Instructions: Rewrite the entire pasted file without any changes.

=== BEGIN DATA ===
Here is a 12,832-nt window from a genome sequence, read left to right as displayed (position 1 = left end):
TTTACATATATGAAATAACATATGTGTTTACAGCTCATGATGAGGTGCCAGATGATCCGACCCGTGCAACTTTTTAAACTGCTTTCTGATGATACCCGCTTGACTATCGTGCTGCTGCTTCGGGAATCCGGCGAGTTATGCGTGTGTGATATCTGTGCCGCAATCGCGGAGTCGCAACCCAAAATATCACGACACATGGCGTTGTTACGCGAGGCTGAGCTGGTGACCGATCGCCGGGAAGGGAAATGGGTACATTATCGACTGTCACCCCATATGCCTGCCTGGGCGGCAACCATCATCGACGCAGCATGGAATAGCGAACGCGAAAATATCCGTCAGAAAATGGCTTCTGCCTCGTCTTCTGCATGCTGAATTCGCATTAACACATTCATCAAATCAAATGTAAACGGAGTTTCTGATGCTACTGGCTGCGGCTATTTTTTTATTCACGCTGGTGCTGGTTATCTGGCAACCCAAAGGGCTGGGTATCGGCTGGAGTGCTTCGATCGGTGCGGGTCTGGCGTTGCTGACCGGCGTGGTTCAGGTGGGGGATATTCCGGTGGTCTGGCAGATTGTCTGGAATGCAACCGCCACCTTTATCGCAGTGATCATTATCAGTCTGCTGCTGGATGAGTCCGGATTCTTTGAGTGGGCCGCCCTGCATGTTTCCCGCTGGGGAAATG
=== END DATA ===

Here is a 12,832-nt window from a genome sequence, read left to right as displayed (position 1 = left end):
TTTACATATATGAAATAACATATGTGTTTACAGCTCATGATGAGGTGCCAGATGATCCGACCCGTGCAACTTTTTAAACTGCTTTCTGATGATACCCGCTTGACTATCGTGCTGCTGCTTCGGGAATCCGGCGAGTTATGCGTGTGTGATATCTGTGCCGCAATCGCGGAGTCGCAACCCAAAATATCACGACACATGGCGTTGTTACGCGAGGCTGAGCTGGTGACCGATCGCCGGGAAGGGAAATGGGTACATTATCGACTGTCACCCCATATGCCTGCCTGGGCGGCAACCATCATCGACGCAGCATGGAATAGCGAACGCGAAAATATCCGTCAGAAAATGGCTTCTGCCTCGTCTTCTGCATGCTGAATTCGCATTAACACATTCATCAAATCAAATGTAAACGGAGTTTCTGATGCTACTGGCTGCGGCTATTTTTTTATTCACGCTGGTGCTGGTTATCTGGCAACCCAAAGGGCTGGGTATCGGCTGGAGTGCTTCGATCGGTGCGGGTCTGGCGTTGCTGACCGGCGTGGTTCAGGTGGGGGATATTCCGGTGGTCTGGCAGATTGTCTGGAATGCAACCGCCACCTTTATCGCAGTGATCATTATCAGTCTGCTGCTGGATGAGTCCGGATTCTTTGAGTGGGCCGCCCTGCATGTTTCCCGCTGGGGAAATG